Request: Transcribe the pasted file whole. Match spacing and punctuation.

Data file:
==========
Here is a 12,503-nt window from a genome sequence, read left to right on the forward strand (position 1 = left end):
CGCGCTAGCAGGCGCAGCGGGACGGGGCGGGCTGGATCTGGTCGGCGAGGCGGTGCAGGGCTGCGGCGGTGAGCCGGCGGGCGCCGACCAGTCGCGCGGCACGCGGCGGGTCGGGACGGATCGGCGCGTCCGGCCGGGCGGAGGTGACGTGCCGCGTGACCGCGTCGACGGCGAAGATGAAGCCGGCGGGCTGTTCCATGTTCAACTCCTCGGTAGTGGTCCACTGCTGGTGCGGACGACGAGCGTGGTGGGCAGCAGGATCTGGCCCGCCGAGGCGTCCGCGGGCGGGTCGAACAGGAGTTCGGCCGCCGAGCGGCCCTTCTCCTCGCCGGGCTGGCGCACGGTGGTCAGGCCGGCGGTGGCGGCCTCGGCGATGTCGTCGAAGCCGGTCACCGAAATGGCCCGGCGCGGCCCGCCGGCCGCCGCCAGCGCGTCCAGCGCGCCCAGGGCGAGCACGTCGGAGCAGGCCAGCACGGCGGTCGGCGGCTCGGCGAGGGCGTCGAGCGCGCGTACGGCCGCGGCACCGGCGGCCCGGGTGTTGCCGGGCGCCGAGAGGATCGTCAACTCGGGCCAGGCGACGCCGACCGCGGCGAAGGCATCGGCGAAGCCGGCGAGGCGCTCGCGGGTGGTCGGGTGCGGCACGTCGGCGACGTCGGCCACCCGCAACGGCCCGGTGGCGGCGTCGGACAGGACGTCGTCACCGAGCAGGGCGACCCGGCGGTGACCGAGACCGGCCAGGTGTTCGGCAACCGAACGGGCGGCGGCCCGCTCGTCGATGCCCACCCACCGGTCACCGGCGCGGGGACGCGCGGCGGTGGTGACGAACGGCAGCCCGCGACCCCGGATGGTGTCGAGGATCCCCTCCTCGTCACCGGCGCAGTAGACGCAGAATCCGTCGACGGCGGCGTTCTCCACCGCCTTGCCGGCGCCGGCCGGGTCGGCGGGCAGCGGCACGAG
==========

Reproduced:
Here is a 12,503-nt window from a genome sequence, read left to right on the forward strand (position 1 = left end):
CGCGCTAGCAGGCGCAGCGGGACGGGGCGGGCTGGATCTGGTCGGCGAGGCGGTGCAGGGCTGCGGCGGTGAGCCGGCGGGCGCCGACCAGTCGCGCGGCACGCGGCGGGTCGGGACGGATCGGCGCGTCCGGCCGGGCGGAGGTGACGTGCCGCGTGACCGCGTCGACGGCGAAGATGAAGCCGGCGGGCTGTTCCATGTTCAACTCCTCGGTAGTGGTCCACTGCTGGTGCGGACGACGAGCGTGGTGGGCAGCAGGATCTGGCCCGCCGAGGCGTCCGCGGGCGGGTCGAACAGGAGTTCGGCCGCCGAGCGGCCCTTCTCCTCGCCGGGCTGGCGCACGGTGGTCAGGCCGGCGGTGGCGGCCTCGGCGATGTCGTCGAAGCCGGTCACCGAAATGGCCCGGCGCGGCCCGCCGGCCGCCGCCAGCGCGTCCAGCGCGCCCAGGGCGAGCACGTCGGAGCAGGCCAGCACGGCGGTCGGCGGCTCGGCGAGGGCGTCGAGCGCGCGTACGGCCGCGGCACCGGCGGCCCGGGTGTTGCCGGGCGCCGAGAGGATCGTCAACTCGGGCCAGGCGACGCCGACCGCGGCGAAGGCATCGGCGAAGCCGGCGAGGCGCTCGCGGGTGGTCGGGTGCGGCACGTCGGCGACGTCGGCCACCCGCAACGGCCCGGTGGCGGCGTCGGACAGGACGTCGTCACCGAGCAGGGCGACCCGGCGGTGACCGAGACCGGCCAGGTGTTCGGCAACCGAACGGGCGGCGGCCCGCTCGTCGATGCCCACCCACCGGTCACCGGCGCGGGGACGCGCGGCGGTGGTGACGAACGGCAGCCCGCGACCCCGGATGGTGTCGAGGATCCCCTCCTCGTCACCGGCGCAGTAGACGCAGAATCCGTCGACGGCGGCGTTCTCCACCGCCTTGCCGGCGCCGGCCGGGTCGGCGGGCAGCGGCACGAG